Posted by H. Lee Pruett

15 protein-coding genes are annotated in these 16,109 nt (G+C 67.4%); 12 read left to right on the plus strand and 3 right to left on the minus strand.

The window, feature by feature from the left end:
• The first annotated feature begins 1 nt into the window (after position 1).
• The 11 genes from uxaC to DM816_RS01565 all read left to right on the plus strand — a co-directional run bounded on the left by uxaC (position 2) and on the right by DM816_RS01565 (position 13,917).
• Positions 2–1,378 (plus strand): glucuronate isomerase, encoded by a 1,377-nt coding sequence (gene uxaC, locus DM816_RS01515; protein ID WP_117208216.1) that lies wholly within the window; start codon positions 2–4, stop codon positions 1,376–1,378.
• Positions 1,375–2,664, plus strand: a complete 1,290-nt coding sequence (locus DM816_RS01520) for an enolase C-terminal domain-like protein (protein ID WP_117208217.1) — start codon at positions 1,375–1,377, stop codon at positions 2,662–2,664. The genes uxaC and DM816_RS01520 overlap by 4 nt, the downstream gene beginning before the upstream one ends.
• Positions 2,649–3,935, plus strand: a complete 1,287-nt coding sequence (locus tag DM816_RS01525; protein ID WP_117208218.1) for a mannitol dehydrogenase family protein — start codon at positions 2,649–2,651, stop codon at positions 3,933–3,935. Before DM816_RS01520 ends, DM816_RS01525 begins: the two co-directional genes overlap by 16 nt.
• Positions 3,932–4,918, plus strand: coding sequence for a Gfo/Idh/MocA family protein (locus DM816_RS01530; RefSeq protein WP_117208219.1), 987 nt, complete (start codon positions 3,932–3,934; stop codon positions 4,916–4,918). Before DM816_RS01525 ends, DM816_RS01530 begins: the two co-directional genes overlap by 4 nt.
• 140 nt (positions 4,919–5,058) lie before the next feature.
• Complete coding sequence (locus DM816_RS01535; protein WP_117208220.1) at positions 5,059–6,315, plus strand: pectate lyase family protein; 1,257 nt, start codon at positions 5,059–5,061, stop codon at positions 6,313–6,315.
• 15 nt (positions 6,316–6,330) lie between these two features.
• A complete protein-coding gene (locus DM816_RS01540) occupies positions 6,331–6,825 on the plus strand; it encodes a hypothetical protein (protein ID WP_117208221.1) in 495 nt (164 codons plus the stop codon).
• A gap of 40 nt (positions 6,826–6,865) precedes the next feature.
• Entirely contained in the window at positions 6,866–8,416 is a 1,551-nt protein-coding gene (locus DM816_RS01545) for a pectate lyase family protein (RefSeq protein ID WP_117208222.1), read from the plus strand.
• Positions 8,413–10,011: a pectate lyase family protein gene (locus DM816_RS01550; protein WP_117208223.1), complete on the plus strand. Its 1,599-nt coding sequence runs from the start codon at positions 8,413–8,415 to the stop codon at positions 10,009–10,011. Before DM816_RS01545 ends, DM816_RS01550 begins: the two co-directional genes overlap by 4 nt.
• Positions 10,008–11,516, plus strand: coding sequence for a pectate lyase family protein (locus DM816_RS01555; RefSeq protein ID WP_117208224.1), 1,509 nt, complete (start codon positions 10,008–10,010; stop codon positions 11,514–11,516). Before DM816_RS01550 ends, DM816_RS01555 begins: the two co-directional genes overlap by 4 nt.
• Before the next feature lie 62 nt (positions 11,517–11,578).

On June 23, 2006, a truck driver insured by Great West Casualty Company clipped a car while changing lanes, causing an accident. Minutes later, another truck rear-ended a car which had slowed because of the first accident. Nora Bloomfield, a passenger in the car, was killed in the second collision. Bloomfield’s husband brought a wrongful death action against both truck drivers, their employers, and their insurers. The Great West defendants made a $25,000 offer of settlement pursuant to O.C.G.A. § 9-11-68. Plaintiff rejected it. At trial, the jury found the second truck driver 100% at fault for the wrongful death. Great West then sought $69,000 in attorney’s fees pursuant to the statute as the amount awarded-$0-was less than the amount offered to settle. The trial court denied the request on the grounds that the $25,000 offer was not made in “good faith,” and, in Great West Cas. Co. v. Bloomfield, Case No. A11A1454 (Ga. Ct. App., Dec. 1, 2011), the Court of Appeals affirmed. This surprising result should be a reminder that attorney’s fees are not automatic even when the verdict clearly authorizes their payment and the defendant gives good reasons for the offer.